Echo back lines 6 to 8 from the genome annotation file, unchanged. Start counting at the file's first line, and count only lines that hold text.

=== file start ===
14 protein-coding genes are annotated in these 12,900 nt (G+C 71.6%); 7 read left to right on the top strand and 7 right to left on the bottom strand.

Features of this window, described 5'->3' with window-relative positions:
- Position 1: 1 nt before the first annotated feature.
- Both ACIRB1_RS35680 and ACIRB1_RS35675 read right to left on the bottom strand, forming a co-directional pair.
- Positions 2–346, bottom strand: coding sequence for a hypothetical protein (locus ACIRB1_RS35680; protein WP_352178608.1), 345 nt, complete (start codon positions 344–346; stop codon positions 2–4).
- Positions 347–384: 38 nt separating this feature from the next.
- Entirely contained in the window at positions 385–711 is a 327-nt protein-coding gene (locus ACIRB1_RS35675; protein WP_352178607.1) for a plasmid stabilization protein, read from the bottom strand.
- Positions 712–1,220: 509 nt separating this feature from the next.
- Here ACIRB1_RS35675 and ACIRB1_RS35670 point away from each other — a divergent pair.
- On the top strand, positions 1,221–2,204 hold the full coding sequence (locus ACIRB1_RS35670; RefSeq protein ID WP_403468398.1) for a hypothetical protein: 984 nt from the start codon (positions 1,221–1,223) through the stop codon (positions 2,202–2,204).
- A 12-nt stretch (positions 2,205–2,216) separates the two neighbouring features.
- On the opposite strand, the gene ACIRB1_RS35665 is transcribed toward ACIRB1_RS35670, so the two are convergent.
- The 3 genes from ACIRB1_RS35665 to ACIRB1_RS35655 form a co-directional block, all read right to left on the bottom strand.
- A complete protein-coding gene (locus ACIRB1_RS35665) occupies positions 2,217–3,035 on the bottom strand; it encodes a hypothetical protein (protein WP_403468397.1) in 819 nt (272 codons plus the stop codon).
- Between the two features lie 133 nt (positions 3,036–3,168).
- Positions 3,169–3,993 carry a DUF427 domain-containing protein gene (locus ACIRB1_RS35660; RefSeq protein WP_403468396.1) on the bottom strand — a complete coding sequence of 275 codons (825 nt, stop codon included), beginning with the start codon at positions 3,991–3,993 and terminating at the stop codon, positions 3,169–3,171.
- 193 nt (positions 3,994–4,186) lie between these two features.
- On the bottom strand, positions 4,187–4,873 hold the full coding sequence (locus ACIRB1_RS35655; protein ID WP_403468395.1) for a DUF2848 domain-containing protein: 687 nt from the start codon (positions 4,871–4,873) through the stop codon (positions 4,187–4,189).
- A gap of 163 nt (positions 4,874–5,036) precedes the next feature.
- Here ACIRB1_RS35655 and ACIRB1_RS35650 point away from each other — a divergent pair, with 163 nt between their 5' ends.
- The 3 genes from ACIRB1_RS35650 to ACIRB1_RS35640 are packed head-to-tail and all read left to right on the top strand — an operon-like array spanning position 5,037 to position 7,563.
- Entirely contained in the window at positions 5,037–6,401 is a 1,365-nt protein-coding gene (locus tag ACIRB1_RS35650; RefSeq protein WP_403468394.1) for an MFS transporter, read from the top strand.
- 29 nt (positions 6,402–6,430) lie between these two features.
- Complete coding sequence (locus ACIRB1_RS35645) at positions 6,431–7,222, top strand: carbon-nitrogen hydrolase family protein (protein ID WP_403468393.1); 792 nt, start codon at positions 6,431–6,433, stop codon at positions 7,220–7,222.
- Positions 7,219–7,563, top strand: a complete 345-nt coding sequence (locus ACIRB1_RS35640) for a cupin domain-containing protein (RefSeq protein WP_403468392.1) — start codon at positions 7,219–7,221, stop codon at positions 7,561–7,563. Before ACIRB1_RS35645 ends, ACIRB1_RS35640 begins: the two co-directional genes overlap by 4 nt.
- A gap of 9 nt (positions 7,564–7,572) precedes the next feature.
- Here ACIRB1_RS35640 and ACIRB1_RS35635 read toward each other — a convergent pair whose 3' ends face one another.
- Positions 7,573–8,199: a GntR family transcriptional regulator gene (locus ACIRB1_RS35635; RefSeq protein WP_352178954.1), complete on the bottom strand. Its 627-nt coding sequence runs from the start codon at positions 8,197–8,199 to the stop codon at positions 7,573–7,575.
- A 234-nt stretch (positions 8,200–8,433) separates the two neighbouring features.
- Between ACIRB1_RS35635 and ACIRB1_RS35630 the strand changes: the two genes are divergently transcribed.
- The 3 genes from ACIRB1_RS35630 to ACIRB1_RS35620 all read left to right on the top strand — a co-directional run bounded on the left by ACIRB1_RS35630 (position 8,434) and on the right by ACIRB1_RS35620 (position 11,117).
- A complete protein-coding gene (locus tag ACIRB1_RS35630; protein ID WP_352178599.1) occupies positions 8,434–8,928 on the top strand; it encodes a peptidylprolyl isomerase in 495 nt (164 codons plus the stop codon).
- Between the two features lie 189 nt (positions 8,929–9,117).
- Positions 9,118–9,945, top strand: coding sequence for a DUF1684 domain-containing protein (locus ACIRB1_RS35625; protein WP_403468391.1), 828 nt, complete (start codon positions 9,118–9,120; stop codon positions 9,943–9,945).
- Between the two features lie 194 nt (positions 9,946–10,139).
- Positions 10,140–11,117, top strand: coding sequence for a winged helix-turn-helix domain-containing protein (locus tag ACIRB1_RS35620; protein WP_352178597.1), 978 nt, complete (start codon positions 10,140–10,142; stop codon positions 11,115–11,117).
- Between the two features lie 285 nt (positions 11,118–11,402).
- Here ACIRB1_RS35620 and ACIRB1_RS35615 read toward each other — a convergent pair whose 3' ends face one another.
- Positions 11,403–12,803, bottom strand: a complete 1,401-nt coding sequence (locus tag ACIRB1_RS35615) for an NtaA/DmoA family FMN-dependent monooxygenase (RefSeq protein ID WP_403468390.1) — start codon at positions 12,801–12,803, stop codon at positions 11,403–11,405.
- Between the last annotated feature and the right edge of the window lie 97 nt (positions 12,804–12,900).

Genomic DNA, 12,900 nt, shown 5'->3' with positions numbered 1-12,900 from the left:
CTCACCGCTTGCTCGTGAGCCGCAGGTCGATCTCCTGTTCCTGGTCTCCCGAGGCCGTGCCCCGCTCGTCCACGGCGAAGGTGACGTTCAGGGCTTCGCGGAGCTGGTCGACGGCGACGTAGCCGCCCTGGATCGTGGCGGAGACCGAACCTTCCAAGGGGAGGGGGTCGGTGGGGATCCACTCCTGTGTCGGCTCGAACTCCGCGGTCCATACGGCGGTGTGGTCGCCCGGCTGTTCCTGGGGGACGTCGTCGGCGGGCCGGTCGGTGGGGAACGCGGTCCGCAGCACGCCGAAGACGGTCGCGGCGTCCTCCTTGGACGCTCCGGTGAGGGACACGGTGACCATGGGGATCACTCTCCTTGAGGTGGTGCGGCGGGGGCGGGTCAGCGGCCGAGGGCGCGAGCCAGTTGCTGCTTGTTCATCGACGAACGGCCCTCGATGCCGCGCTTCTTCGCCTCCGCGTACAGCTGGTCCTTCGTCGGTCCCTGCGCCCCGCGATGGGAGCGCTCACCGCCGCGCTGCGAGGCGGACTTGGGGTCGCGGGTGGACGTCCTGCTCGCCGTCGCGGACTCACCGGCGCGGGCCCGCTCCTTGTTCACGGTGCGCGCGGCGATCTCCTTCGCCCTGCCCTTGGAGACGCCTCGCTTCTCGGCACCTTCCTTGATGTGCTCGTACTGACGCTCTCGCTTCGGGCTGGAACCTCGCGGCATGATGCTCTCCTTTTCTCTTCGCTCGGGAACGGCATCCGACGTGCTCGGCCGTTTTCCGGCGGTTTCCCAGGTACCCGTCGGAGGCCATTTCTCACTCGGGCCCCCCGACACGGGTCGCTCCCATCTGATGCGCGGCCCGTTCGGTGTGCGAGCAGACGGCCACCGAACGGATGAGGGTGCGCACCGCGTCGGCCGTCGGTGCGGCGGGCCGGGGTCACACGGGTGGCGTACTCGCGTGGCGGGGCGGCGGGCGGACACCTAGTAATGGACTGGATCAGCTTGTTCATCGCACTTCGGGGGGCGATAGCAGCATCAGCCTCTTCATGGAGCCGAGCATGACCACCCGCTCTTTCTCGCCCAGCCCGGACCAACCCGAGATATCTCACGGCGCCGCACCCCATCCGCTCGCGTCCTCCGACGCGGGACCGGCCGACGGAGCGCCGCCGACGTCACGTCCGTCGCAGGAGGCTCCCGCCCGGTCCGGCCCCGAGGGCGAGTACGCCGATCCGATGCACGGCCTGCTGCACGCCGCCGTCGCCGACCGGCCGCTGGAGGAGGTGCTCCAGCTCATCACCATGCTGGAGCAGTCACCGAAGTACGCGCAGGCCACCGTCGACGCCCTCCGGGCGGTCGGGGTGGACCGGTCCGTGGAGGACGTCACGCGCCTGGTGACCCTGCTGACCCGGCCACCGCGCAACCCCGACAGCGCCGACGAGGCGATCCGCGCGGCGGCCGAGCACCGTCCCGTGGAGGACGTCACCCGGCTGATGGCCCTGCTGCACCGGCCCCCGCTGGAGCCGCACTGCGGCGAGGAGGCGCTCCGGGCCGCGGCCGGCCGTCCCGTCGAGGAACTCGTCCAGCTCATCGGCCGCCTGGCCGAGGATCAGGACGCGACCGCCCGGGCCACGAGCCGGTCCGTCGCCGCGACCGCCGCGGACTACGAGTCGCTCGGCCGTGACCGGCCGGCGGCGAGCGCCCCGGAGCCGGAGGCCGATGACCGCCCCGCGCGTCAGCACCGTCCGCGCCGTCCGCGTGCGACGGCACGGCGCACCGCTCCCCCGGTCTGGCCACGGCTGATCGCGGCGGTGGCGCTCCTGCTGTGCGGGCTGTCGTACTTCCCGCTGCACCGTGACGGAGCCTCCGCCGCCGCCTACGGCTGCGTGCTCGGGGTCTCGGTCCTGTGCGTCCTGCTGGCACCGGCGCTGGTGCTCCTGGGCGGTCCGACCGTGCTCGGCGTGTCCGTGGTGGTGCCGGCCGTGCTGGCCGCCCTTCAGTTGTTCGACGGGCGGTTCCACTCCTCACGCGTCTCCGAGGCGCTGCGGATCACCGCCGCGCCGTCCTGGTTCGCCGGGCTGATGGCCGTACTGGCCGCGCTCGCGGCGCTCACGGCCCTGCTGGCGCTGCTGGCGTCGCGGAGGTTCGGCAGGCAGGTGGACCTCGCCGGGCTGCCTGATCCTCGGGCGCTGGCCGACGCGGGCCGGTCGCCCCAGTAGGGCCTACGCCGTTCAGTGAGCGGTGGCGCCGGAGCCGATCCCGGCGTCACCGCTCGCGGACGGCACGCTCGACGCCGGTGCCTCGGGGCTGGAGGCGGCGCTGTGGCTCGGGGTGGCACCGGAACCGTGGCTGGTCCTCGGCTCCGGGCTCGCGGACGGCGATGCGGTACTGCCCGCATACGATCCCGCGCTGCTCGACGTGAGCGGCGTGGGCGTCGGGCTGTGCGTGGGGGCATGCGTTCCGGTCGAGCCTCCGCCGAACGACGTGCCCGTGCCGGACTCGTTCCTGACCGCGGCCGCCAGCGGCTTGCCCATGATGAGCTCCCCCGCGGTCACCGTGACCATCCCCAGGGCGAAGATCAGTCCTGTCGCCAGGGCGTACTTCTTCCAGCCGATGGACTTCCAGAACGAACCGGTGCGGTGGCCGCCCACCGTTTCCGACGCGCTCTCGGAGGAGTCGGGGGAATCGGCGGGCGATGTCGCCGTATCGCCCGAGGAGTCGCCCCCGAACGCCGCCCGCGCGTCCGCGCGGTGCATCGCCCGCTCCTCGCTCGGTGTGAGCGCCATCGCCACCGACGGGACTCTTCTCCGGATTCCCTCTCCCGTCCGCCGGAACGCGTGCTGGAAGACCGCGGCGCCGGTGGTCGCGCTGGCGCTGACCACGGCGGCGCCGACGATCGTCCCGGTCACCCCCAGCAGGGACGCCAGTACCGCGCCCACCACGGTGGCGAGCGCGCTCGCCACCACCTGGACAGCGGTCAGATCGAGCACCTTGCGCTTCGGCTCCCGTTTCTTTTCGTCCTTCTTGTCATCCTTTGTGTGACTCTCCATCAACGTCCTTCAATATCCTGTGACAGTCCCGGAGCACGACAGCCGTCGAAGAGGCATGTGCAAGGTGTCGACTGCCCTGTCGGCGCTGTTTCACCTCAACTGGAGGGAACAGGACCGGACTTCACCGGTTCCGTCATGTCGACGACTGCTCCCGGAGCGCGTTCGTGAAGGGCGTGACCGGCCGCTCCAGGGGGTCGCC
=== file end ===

- Positions 347–384: 38 nt separating this feature from the next.
- Entirely contained in the window at positions 385–711 is a 327-nt protein-coding gene (locus ACIRB1_RS35675; protein WP_352178607.1) for a plasmid stabilization protein, read from the bottom strand.
- Positions 712–1,220: 509 nt separating this feature from the next.